Timeline of Liberty Documents

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1215
1215

Magna Carta

Magna Carta
The Magna Carta in 1215 established the following principles:
  • everyone is subject to the law, even the King,
  • individuals have rights,
  • everyone has the right to justice,
  • and everyone has the right to a fair trial.
The Magna Carta recognized individual responsibility in all, including the King, and it established that the law “should” be applied to everyone equally. Although King John got the pope to void the Magna Carta only 10 weeks after signing it, it was reissued several times over the next century and became a seminal legal document when Sir Edward Coke used it extensively in the 17th century. (Sir Edward Coke was a mentor to Roger Williams.)
1216
1216

The First Great Charter of King Henry III

The First Great Charter of King Henry III

Less than two years after the original Magna Carta, the core of the Magna Carta was reissued in “The First Great Charter of King Henry the Third”, granted November 12, 1216–the first year of his reign. This was the first time the Magna Carta was willingly signed by a King. And, King Henry III created the first parliament which was needed because of the need to hear counsel from the barons prior to acting–per the Magna Carta.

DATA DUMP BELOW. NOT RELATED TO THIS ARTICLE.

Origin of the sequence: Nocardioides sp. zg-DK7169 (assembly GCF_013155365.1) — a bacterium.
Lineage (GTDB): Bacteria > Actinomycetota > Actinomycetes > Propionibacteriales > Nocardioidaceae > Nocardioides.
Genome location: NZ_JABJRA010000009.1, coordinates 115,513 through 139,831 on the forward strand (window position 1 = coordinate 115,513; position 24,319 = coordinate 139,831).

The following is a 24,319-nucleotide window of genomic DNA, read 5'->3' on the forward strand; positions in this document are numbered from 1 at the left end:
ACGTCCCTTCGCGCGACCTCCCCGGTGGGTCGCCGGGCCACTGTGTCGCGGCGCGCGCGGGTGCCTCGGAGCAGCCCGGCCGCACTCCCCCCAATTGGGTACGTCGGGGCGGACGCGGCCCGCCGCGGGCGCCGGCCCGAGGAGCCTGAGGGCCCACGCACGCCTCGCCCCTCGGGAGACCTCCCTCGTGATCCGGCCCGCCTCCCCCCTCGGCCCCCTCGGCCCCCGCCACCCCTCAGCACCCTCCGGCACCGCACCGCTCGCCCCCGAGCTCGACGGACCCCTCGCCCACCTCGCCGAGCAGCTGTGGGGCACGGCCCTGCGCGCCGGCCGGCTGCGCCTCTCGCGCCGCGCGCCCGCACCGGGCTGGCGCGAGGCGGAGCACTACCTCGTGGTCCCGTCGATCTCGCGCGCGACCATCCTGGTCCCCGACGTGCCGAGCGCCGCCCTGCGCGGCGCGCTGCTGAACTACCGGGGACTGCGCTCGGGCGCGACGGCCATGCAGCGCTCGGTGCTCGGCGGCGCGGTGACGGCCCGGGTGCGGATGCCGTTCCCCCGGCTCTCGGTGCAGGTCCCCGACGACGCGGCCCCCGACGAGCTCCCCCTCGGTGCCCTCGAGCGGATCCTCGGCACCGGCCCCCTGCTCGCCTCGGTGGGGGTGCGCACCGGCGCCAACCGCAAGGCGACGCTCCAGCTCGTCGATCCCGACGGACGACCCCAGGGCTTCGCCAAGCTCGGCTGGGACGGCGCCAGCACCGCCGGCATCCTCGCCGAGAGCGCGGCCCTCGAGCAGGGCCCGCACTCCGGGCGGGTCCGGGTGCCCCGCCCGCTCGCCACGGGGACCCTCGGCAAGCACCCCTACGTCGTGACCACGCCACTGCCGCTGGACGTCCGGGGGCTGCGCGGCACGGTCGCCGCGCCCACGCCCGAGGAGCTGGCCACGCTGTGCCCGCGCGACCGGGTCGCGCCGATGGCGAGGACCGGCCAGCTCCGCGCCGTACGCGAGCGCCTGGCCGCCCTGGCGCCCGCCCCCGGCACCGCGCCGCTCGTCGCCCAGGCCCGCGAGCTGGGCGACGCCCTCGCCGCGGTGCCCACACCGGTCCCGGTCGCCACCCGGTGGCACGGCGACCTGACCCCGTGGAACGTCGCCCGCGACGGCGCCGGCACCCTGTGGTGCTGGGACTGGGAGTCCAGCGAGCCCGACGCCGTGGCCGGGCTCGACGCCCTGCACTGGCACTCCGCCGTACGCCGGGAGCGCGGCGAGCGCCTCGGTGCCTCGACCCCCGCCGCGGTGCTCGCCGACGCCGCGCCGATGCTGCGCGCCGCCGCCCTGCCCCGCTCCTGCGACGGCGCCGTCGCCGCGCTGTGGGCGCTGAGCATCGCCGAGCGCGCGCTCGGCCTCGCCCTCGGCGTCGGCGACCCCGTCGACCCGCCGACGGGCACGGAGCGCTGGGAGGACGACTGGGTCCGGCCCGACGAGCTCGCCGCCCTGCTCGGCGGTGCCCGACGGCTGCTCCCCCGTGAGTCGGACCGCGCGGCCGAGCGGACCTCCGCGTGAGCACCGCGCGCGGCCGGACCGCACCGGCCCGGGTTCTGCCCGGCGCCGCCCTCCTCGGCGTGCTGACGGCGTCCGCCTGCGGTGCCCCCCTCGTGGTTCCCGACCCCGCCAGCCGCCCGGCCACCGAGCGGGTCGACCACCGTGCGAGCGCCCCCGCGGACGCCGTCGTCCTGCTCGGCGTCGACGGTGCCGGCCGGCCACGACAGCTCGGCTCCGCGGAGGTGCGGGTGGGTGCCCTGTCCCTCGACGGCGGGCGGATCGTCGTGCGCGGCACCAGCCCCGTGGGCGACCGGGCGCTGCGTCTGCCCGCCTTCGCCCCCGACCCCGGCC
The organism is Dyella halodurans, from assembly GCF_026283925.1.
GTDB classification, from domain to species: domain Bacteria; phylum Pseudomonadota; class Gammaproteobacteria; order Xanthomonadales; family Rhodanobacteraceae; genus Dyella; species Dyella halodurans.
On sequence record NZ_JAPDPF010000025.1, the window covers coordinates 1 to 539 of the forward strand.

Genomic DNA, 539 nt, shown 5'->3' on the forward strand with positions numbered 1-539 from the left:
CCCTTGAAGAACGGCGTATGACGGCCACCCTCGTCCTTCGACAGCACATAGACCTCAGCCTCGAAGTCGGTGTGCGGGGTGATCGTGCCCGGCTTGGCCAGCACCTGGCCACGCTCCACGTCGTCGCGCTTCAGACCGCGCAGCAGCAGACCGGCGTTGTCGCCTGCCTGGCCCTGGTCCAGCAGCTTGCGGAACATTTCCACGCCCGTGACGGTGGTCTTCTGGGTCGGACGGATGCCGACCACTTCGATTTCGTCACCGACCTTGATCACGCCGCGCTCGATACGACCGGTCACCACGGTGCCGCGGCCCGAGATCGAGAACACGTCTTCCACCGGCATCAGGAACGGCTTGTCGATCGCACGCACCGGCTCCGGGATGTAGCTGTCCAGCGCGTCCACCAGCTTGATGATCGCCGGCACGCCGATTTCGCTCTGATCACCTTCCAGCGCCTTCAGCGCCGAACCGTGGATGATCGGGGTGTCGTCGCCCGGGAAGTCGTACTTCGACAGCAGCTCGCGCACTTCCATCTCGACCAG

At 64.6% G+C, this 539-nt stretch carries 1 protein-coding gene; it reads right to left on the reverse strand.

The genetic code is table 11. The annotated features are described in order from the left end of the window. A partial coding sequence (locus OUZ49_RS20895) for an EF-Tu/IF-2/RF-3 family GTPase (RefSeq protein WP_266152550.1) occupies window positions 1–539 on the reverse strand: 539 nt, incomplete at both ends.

1620
1620

Mayflower Compact

Mayflower Compact

The Mayflower Compact set out rules for self-governance for the English settlers who traveled to Colonial America aboard the Mayflower ship in 1620. Of the 102 passengers aboard the Mayflower only 41 were Pilgrims. It was this minority body that established the rules for which they tried to force on all. The majority of passengers disagreed with and fought against the compact for many years–a rough start to American democracy. The document was signed by the 41 pilgrims, non of the other white male adults called “strangers” by the pilgrims signed it.